ShareThis Page

New Monroeville police contract inked early

| Wednesday, Oct. 16, 2013, 9:01 p.m.

A new contract for Monroeville police has been approved by council, though some officials question the timing of the vote.

The previous contract wasn't slated to expire until December 2014. The new contract — which voided the final months of the previous deal — took effect Oct. 8, after council approved it 4-3. It will run through Dec. 31, 2017.

Council members Jim Johns, Steve Duncan and Nick Gresock dissented.

“I don't understand the rush to extend it now in the middle of the (current) contract,” Gresock said.

The average police salary in Monroeville is about $30,000 more than the average police salary in Pennsylvania, he said.

A new contract could have been a way to reduce salaries and save money, but this one doesn't, Gresock said.

Under the terms of the new deal, as with the old, officers are hired at a salary of about $52,000, and after four years of service, their salary increases to about $96,000 annually.

For overtime, they are paid at a rate 1.5 times their hourly salary, and they have an annual number of sick days ranging from five to 30, based on years of service.

Mayor Greg Erosenko said he agrees with maintaining the salaries of police officers moving forward.

“I don't have any problem paying our cops the salary they're making,” Erosenko said. “I'm good with that. They're the ones wearing the gun and on the street and not me.”

One change to the contract is a clause addressing long-term disability for nonwork-related illness, officials said. The contract guarantees a long-term disability rate that peaks at 50 percent of an officer's average monthly wage after 15 years of service.

Only officers who receive more than 100 percent of their average wage through long-term disability and other means — such as federal Social Security for people with disabilities — could receive a reduced amount of disability pay from the municipality's insurer, under the new contract.

Municipal Manager Lynette McKinney said early negotiations “happen all over the county.”

Fraternal Order of Police Lodge 91 representative Dennis Dunegan disagreed. Lodge 91 is based in West Homestead and represents several suburban police departments, including Monroeville's.

“Most departments have a very difficult time trying to negotiate contracts,” said Dunegan, a former Penn Hills police officer. “Seventy-five percent of the time it goes to arbitration.”

The Plum Police Department reached a new contract earlier this year about six months before the old contract expired.

Monroeville Councilman Clarence Ramsey said he voted in favor of the new contract because it seemed to be the right thing to do.

“I just went along with what we were supposed to be doing,” Ramsey said. “The information we had at the time sounded good.”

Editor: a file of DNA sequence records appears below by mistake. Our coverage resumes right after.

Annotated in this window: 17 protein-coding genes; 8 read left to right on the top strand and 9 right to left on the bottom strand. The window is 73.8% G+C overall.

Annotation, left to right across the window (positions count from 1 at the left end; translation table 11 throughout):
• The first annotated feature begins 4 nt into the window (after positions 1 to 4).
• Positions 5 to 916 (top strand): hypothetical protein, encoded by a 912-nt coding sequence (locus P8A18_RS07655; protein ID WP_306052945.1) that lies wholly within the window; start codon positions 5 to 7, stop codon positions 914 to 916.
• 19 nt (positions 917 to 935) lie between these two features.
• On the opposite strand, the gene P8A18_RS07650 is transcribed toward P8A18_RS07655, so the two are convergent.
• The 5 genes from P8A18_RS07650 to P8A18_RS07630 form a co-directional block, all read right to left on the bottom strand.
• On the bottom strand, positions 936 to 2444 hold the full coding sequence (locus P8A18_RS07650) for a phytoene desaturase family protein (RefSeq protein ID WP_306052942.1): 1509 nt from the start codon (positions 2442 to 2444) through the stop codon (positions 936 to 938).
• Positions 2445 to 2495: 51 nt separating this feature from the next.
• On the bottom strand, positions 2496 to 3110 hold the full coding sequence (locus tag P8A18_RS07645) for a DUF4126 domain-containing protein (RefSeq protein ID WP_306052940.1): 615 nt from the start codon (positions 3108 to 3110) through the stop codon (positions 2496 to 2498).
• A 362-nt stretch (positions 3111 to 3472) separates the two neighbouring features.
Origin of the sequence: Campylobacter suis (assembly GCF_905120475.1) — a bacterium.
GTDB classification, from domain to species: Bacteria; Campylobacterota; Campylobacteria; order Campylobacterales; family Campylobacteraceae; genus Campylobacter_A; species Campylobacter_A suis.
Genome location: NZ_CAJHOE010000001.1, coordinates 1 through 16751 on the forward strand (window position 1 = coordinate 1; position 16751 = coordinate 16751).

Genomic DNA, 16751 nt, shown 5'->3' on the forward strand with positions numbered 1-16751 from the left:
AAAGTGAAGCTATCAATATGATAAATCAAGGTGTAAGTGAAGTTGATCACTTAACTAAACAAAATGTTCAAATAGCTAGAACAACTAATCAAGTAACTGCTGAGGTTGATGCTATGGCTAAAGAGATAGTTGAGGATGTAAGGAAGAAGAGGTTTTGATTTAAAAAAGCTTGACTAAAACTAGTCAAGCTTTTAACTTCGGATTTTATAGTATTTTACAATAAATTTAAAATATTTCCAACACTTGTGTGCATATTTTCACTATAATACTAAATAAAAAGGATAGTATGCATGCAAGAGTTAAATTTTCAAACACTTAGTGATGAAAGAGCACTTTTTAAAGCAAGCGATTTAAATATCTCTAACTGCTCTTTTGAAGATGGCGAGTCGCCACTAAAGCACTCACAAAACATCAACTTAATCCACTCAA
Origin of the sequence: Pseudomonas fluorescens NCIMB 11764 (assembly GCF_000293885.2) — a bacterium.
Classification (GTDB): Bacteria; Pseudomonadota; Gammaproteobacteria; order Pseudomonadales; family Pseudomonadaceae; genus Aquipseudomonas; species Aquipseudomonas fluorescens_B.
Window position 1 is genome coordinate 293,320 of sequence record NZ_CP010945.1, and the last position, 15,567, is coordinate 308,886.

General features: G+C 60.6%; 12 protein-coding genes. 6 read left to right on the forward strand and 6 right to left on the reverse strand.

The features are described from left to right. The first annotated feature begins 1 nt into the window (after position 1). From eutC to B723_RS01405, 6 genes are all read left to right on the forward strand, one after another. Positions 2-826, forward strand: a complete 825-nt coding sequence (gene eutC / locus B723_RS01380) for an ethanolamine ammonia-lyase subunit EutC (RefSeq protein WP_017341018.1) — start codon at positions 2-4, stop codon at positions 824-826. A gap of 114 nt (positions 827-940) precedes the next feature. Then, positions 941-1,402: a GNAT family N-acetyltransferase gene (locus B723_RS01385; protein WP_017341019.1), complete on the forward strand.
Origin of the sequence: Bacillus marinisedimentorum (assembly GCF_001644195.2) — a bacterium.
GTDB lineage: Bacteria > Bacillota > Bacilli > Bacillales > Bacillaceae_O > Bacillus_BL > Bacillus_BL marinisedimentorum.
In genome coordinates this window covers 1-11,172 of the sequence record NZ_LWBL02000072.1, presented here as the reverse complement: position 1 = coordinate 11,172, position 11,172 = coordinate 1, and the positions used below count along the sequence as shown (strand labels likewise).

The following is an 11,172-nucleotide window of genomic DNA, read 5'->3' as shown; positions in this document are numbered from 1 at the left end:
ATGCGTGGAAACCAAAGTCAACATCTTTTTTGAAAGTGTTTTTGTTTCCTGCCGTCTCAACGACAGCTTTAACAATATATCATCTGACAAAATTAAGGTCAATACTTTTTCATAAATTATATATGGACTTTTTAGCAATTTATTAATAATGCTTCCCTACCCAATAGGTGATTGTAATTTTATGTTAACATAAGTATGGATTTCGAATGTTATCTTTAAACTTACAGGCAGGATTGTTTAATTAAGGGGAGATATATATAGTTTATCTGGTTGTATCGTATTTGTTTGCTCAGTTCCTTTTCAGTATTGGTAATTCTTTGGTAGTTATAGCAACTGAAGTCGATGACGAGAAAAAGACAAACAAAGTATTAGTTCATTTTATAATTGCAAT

A multiyear union contract typically is discussed by council in an executive session meeting before a vote is taken, which was not the case with this contract, Duncan said.

“All of a sudden, it appeared in the ordinance section of the agenda,” he said.

Duncan said it is unfair for a majority of council to approve a four-year contract less than three months before the terms of four council members expire. All four council members who voted in favor of the contract have terms expiring at the end of this year and were defeated in the May primary.

The voting dynamic on council could change as a result of the Nov. 3 general election; newly-elected council members take office in January.

“It's another extension that I think incoming council should have a say,” Duncan said.

Attorney Craig Alexander, who represents Pitcairn and Penn Hills, said it would be “very difficult” from a legal standpoint for a future council to renegotiate the police contract.

Kyle Lawson is a staff writer for Trib Total Media. He can be reached at 412-856-7400, ext. 8755, or

TribLIVE commenting policy

You are solely responsible for your comments and by using you agree to our Terms of Service.

We moderate comments. Our goal is to provide substantive commentary for a general readership. By screening submissions, we provide a space where readers can share intelligent and informed commentary that enhances the quality of our news and information.

While most comments will be posted if they are on-topic and not abusive, moderating decisions are subjective. We will make them as carefully and consistently as we can. Because of the volume of reader comments, we cannot review individual moderation decisions with readers.

We value thoughtful comments representing a range of views that make their point quickly and politely. We make an effort to protect discussions from repeated comments either by the same reader or different readers

We follow the same standards for taste as the daily newspaper. A few things we won't tolerate: personal attacks, obscenity, vulgarity, profanity (including expletives and letters followed by dashes), commercial promotion, impersonations, incoherence, proselytizing and SHOUTING. Don't include URLs to Web sites.

We do not edit comments. They are either approved or deleted. We reserve the right to edit a comment that is quoted or excerpted in an article. In this case, we may fix spelling and punctuation.

We welcome strong opinions and criticism of our work, but we don't want comments to become bogged down with discussions of our policies and we will moderate accordingly.

We appreciate it when readers and people quoted in articles or blog posts point out errors of fact or emphasis and will investigate all assertions. But these suggestions should be sent via e-mail. To avoid distracting other readers, we won't publish comments that suggest a correction. Instead, corrections will be made in a blog post or in an article.